DCSIMG

Logan’s run to the top of the council career tree

Tracey Logan Scottish Borders Council Chief Executive. Appointed 27.10.2011

Tracey Logan Scottish Borders Council Chief Executive. Appointed 27.10.2011

THREE years ago, Tracey Logan became the highest-ranking female official at Scottish Borders Council when she was appointed the £95,000-a-year director of resources, in charge of finance, human resources, legal services, IT and corporate administration,

And on Thursday, the 45-year-old who lives in Peebles went one better when she was appointed chief executive of the Newtown-based local authority, the region’s largest employer, on an annual salary of £119,000.

Ms Logan joins an elite handful of women, including Sue Bruce (Edinburgh), Angela Leitch (East Lothian), Valerie Watts (Aberdeen City) and Elaine McPherson (Clackmannanshire), at the helm of Scottish councils.

The job, which became vacant following the shock summer resignation of David Hume, attracted 40 applicants with nine shortlisted for the post.

Since Mr Hume’s departure, Ms Logan, education director Glenn Rodger and social work director Andrew Lowe have taken turns at performing the role in an acting capacity.

TheSouthern understands Mr Lowe did not apply for the post, but that Mr Rodger was among the candidates interviewed by a panel of 10 councillors last week.

“I am naturally delighted to take up the role of chief executive,” said Ms Logan, adding she was “not at all daunted” by the financial challenges facing her council and the public sector in general.

In her previous job, Ms Logan, born in Middlesborough and brought up in Midlothian, was at the forefront of radical changes in the way the council – facing real term cuts in its financial settlement from Holyrood, coupled with a freeze on council tax – operates.

Hundreds have taken early retirement or redundancy packages as part of the business transformation programme which Ms Logan spearheaded. Job descriptions and departments have been rationalised, but she was keen to stress this week that her function was not just about saving money.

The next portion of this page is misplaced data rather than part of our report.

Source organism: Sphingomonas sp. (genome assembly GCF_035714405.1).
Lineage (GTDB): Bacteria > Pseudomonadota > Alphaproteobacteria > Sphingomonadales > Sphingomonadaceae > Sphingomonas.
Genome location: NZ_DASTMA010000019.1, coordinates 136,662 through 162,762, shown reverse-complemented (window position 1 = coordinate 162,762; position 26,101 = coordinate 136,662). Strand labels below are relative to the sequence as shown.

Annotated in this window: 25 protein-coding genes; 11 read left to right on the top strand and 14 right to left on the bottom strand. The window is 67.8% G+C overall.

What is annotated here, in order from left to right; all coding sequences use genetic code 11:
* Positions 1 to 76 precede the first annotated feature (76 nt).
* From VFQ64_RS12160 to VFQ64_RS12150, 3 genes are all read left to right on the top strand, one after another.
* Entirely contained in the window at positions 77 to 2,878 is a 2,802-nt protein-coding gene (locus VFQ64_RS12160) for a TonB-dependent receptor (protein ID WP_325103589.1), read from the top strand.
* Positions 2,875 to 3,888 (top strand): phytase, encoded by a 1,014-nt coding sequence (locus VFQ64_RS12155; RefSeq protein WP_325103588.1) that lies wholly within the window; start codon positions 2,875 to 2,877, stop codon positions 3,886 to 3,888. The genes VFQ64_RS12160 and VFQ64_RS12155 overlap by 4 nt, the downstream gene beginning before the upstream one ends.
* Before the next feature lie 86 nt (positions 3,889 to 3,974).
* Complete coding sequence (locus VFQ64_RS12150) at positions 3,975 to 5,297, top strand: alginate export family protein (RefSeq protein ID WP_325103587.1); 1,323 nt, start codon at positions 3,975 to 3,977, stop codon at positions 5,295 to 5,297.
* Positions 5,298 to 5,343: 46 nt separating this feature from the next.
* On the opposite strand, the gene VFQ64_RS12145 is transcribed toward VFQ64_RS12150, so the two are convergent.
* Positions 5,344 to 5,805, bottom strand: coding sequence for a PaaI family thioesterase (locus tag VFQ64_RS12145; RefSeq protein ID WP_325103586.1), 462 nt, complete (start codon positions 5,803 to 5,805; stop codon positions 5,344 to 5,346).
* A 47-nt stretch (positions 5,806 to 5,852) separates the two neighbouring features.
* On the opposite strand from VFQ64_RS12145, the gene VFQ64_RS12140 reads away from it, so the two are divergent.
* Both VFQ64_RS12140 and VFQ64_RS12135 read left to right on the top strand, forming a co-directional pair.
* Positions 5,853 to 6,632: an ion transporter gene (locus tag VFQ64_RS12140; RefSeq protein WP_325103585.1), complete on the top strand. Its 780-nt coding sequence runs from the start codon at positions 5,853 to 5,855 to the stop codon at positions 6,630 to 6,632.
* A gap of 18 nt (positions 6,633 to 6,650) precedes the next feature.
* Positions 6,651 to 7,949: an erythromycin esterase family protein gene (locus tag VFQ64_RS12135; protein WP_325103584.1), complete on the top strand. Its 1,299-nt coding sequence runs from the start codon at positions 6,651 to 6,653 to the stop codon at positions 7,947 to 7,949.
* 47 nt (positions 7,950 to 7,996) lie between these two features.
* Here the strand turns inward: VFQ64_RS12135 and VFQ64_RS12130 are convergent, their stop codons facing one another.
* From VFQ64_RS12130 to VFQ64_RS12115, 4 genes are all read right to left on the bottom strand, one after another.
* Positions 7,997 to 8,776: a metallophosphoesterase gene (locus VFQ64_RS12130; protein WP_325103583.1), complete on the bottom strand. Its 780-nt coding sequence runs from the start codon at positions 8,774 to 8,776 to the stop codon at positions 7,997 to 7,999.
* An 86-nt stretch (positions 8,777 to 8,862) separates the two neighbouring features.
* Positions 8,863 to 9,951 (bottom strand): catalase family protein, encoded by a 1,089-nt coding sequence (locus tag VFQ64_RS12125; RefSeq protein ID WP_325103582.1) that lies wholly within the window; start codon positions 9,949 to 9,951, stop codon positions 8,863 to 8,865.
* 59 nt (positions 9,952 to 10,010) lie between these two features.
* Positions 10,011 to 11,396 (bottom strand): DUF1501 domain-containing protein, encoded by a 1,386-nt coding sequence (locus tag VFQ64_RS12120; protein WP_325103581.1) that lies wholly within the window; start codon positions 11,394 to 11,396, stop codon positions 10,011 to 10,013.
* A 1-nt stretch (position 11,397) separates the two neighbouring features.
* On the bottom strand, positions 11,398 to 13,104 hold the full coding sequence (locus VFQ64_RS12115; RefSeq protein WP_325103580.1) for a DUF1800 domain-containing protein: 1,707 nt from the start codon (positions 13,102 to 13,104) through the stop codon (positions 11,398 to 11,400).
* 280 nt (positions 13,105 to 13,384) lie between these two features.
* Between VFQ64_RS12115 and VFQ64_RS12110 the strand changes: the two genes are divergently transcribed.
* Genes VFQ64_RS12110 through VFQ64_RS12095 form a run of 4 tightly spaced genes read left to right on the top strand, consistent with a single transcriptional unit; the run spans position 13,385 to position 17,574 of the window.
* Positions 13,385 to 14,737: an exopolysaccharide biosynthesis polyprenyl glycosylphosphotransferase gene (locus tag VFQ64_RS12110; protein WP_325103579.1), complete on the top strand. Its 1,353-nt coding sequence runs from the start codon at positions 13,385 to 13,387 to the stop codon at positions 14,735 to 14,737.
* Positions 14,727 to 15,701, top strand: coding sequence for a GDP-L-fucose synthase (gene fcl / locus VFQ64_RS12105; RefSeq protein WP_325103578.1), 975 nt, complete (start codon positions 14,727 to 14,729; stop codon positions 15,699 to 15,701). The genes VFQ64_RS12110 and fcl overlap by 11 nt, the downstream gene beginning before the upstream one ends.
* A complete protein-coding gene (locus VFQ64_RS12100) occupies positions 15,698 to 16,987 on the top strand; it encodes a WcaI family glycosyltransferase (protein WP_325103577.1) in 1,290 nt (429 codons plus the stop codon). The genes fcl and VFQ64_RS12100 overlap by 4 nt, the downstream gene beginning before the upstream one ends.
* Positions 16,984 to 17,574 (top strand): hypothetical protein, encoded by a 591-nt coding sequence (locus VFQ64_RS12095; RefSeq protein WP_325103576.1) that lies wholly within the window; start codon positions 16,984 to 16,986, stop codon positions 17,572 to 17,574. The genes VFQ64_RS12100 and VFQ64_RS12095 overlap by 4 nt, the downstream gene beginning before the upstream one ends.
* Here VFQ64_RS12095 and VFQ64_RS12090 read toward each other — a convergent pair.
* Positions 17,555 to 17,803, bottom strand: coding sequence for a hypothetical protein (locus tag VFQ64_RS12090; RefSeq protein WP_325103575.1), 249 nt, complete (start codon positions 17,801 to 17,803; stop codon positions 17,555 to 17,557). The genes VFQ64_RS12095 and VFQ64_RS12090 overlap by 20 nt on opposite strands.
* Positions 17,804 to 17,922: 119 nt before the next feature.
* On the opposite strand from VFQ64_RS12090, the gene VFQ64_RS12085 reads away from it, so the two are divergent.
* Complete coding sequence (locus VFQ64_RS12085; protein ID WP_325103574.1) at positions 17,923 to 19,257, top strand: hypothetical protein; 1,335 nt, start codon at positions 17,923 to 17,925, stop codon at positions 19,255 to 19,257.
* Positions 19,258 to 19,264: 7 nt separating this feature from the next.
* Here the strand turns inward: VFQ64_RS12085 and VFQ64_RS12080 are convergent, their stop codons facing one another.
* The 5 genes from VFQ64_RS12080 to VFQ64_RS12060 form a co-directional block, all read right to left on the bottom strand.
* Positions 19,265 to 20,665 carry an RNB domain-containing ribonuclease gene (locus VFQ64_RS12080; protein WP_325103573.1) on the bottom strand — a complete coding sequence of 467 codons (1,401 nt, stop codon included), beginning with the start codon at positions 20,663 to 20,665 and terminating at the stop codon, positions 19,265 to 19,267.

“I love the Borders, my daughter [nine-year-old Carragh] loves her new school at Kingsland and, professionally, I am totally committed to making this council the catalyst for positive change in the economic fortunes of the Borders, while providing excellent services to all our citizens,” she told us.

“Business transformation is designed to modernise the way we do business and deliver significant efficiency savings, but it is not a one-off, rather an ongoing process which I will pursue with vigour by engaging with our staff.

“Although the council must make savings of £5.87million in the current year, we are doing it by finding ways of doing things better. That includes our Customer First programme, involving the integration of contact centre and library functions, which I know has been controversial.

“The important thing is that these services are being preserved while we meet government targets on a range of policies from carbon reduction to tackling poverty, and our staff deserve much praise for their positive approach to the changes.

“And changes will continue, particularly as we take major steps to making partnership working with other public agencies, including NHS Borders, a reality in the years ahead.”

Ms Logan considers her most significant achievement the brokering earlier this year of a temporary freeze on incremental pay rises over the next two years, in return for a commitment on no compulsory redundancies and the introduction of a minimum living wage of £7.15 per hour.

Married to Paul, Ms Logan began her career as a management trainee with Lothian Regional Council, moving to West Lothian Council in 1996 following local government reorganisation.

In 1988 she became human resources (HR) manager with the British Airports Authority at Edinburgh airport, later becoming BAA’s director of business support services.

Having completed a post graduate qualification in HR at Napier University, Ms Logan worked as head of HR with a joint venture company in East Anglia, returning to Scotland to take up a similar position with SBC in 2006.

Council leader David Parker told us: “As director of resources, Tracey Logan has already undertaken a number of important projects, protecting services and saving resources.

“I have no doubt she will rise to the challenge and provide the guidance we need to take this council forward into the future.”

 

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